I carry as little water as possible to keep my backpacking weight down. Each quart of water weighs about 2 pounds (.9 kg), so the less water I carry, the less weight I carry, the easier the walking, the less water I need. Much of my packing is in the Pacific Northwest where water can often be found every 5 miles at the most. I don’t need much more than 12 ounces (.34 kg) of water for a stretch like that, so I carry a water bottle that can be purchased at any 7-11. I like the bomb-proof Nalgene bottles, but find them way too heavy. For extra water when I get to camp, I pack with an empty Platypus container, then fill it when I get near my camp destination. I carry a small water purifier, or sometimes just iodine tablets to save weight.

My sleeping bag is a packable Feathered Friends “Hummingbird” 20 degree bag coming in at 13 ounces (.37 kg). I have a liner in this which brings it down to a 10 degree bag. Obviously for winter camping your bag will weigh more as you carry warmer bag, but this is my 3 season bag. I wrap this in a garbage bag to keep it dry in case I fall in a stream or if my pack gets wet in a rain storm.

Since I pack less, I also wear less on my feet. I know some people need more ankle support and prefer boots, but for me the old adage that every pound on your foot adds 3 to your back holds true. I either wear tennis shoes on my feet, lightweight Merrels, or sometimes even Tevas while backpacking. The lighter my feet are, the faster I move, the better I feel.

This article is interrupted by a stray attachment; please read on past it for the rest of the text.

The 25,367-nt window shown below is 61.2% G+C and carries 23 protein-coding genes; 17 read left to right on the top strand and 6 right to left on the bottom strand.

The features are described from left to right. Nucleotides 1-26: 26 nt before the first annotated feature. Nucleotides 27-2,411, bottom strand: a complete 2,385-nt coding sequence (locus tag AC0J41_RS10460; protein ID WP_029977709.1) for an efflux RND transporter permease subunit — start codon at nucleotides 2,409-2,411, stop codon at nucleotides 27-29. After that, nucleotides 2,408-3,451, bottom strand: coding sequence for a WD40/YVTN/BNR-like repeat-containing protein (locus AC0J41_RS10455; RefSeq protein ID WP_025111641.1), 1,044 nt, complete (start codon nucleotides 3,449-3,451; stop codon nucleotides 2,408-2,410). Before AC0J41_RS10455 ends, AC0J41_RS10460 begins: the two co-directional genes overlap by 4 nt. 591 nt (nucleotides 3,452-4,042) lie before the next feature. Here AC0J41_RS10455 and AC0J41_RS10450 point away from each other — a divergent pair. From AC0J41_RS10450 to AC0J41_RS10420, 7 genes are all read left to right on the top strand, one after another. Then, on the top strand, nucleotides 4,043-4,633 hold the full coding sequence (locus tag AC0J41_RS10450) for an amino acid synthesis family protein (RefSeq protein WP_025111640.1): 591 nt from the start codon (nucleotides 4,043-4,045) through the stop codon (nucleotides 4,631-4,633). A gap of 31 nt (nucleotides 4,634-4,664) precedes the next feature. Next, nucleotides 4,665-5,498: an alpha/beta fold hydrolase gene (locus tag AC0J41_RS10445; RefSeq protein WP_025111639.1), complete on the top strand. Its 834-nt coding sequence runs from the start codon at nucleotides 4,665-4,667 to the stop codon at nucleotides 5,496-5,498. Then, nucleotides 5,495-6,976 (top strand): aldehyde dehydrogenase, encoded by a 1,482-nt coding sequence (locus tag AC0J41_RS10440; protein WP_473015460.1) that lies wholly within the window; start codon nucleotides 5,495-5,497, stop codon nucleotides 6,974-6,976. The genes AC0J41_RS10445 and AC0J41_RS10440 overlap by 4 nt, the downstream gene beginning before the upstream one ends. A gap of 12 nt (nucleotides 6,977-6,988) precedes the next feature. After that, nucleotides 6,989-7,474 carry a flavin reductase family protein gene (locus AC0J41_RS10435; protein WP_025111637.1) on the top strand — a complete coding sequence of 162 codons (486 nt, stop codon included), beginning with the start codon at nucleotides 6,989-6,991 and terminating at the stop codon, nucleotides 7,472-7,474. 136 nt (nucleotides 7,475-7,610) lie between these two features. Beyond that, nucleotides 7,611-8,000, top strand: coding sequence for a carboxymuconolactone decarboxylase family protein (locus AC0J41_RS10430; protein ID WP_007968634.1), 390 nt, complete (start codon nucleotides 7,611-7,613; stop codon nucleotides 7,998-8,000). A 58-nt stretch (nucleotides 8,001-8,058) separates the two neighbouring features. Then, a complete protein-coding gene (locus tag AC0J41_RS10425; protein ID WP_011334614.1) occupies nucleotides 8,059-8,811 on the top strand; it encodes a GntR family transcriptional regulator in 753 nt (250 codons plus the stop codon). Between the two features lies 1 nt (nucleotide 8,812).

I also carry a few toiletries, rainfly, headlamp, compass, maps and such to round out my camping gear, so let’s move on to camera gear. I first decide what kind of trip this will be, this limits the gear I’ll carry into the backcountry. Am I going to photograph wildlife only? Then I’ll carry a zoom. Will this be a landscape photography trip? Then I’ll carry my super wide-angle and wide-angle lenses. I’ll also carry my Kenko Pro 1.4x to add a bit of zoom possibility to my 24-70mm lens. I don’t carry my macro lens when backpacking, since I can usually find enough macro subjects when I day hike. I might however carry my Canon 500D diopter (or close-up) lens, this allows my 24-70mm to take close-up macro-like images if I get the itch.

So, let’s assume I’m on a landscape photography backpacking trip. I carry my camera over my shoulder (with lens and polarizer attached) in a small camera bag. My super wide-angle lens is packed away in a Think Tank lens holster. This holster adds padding and also attaches to my extremely small butt-pouch (I wear this pouch backwards when packing in, as it supplies easy access to map, compass, and water) that I use to day-hike to photo locations once I’ve made base camp. I carry extra cards and batteries in my shoulder camera bag, and rarely use grads in the backcountry, but instead I bracket while shooting to blend images later in post processing. For a tripod I carry a carbon fiber Gitzo 1128 Mountaineer Sport Tripod. There are a few lightweight ball-heads out there too: Fiesol and Really Right Stuff make them and fellow Photo Cascadia team member Chip Phillips swears by his Markins Q3 Emille  which at .83 pounds (375 grams) is the lightest ball-head I know of that can sturdy the weight of a good camera and lens.